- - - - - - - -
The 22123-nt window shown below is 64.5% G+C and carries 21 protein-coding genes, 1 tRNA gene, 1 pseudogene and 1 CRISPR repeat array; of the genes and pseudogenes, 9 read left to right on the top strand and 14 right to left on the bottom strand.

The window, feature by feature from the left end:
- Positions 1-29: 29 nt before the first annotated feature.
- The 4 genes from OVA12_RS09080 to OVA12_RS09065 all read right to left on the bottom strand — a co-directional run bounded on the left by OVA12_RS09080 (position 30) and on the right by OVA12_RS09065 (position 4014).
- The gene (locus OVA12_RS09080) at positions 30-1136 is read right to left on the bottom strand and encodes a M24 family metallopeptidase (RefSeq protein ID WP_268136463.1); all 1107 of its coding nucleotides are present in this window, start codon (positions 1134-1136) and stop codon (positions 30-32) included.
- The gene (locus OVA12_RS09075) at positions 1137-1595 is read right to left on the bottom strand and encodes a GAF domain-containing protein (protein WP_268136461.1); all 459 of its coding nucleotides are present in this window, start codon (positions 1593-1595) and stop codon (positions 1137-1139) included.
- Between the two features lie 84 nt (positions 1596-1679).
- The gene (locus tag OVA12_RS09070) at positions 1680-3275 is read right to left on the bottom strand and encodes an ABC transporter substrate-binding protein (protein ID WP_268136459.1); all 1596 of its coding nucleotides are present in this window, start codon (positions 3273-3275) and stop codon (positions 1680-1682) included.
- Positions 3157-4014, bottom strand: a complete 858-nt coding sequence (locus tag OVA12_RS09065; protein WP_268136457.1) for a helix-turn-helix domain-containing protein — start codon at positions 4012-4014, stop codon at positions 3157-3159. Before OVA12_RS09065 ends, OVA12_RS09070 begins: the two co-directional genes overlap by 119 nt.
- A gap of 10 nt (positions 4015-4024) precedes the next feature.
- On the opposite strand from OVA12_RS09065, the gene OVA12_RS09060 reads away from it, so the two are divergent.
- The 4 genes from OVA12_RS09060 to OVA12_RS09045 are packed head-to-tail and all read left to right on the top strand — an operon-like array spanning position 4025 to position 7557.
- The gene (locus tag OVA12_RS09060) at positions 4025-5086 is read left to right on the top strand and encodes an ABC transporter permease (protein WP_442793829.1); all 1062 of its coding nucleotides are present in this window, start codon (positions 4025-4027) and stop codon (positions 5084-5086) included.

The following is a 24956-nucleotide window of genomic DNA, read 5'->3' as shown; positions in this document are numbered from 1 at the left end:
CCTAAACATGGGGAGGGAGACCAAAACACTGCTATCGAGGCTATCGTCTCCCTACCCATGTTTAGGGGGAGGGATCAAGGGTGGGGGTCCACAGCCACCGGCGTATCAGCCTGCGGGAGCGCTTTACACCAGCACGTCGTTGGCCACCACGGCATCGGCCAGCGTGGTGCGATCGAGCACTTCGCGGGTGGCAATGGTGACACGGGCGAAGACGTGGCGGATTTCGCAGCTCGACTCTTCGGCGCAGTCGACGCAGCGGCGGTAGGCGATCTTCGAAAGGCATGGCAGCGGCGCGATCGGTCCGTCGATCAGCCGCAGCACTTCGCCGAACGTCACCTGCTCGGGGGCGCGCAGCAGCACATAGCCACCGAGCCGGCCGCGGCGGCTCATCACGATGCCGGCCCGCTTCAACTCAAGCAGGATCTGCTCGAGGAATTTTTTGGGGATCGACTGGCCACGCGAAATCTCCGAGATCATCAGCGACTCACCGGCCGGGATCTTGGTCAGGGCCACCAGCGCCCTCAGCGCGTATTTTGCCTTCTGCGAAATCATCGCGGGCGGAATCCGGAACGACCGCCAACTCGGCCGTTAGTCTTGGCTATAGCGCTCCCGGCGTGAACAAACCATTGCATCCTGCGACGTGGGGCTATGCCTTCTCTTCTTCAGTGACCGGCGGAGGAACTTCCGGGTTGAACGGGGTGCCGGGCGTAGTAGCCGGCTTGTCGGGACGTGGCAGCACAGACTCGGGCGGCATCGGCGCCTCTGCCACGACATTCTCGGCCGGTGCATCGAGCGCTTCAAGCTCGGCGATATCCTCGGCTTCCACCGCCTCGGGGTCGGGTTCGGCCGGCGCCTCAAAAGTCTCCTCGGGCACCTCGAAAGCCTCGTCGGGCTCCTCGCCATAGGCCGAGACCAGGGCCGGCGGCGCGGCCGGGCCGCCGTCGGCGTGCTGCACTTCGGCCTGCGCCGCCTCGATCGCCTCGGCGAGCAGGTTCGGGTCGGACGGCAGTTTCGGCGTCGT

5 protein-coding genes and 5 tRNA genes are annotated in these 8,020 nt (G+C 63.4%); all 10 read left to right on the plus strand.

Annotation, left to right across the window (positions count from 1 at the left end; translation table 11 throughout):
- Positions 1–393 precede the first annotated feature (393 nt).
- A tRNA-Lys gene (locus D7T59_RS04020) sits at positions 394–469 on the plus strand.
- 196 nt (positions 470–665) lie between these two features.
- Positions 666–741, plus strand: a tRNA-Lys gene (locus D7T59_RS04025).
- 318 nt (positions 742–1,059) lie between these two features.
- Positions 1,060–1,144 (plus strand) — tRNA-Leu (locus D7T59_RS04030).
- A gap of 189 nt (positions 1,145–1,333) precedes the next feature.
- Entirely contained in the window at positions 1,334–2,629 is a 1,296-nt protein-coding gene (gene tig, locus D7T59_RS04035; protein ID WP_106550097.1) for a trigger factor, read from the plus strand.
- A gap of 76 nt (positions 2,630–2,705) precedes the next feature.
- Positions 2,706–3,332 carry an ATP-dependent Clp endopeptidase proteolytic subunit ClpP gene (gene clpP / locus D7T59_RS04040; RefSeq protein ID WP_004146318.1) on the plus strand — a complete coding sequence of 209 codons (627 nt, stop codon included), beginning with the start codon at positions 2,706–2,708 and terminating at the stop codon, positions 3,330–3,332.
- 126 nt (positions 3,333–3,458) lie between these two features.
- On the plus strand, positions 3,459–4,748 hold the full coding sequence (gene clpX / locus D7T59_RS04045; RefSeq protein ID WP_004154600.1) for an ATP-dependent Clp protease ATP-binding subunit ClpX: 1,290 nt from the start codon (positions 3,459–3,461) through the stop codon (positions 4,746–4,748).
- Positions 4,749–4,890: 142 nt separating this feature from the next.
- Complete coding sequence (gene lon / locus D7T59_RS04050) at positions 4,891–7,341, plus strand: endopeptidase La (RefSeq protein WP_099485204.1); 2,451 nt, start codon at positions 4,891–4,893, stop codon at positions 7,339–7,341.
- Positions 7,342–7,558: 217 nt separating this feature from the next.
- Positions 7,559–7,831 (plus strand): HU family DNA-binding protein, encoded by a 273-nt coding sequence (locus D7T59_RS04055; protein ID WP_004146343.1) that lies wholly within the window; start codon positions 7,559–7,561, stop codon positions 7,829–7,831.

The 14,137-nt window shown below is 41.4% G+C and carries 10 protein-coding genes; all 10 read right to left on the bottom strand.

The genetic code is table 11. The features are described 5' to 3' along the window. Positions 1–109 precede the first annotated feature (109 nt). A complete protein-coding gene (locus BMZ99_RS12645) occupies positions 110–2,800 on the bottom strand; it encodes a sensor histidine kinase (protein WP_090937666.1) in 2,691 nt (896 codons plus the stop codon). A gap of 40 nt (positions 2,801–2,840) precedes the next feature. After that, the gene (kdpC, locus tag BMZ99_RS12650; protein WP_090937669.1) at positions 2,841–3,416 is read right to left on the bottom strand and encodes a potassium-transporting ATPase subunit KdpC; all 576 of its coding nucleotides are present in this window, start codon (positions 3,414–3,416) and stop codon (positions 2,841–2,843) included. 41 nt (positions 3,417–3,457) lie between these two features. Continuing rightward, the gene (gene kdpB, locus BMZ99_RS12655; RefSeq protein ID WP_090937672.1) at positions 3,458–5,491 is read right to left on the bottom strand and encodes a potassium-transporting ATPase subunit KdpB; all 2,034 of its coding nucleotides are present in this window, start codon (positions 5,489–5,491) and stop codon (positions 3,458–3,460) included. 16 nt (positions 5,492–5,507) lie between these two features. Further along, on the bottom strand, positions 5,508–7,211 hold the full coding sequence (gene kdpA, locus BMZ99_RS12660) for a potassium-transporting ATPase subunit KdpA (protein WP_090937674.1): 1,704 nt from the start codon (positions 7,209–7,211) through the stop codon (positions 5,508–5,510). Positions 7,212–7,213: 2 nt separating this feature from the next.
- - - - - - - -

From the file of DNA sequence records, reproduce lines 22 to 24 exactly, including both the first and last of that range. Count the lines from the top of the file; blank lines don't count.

- 318 nt (positions 742–1,059) lie between these two features.
- Positions 1,060–1,144 (plus strand) — tRNA-Leu (locus D7T59_RS04030).
- A gap of 189 nt (positions 1,145–1,333) precedes the next feature.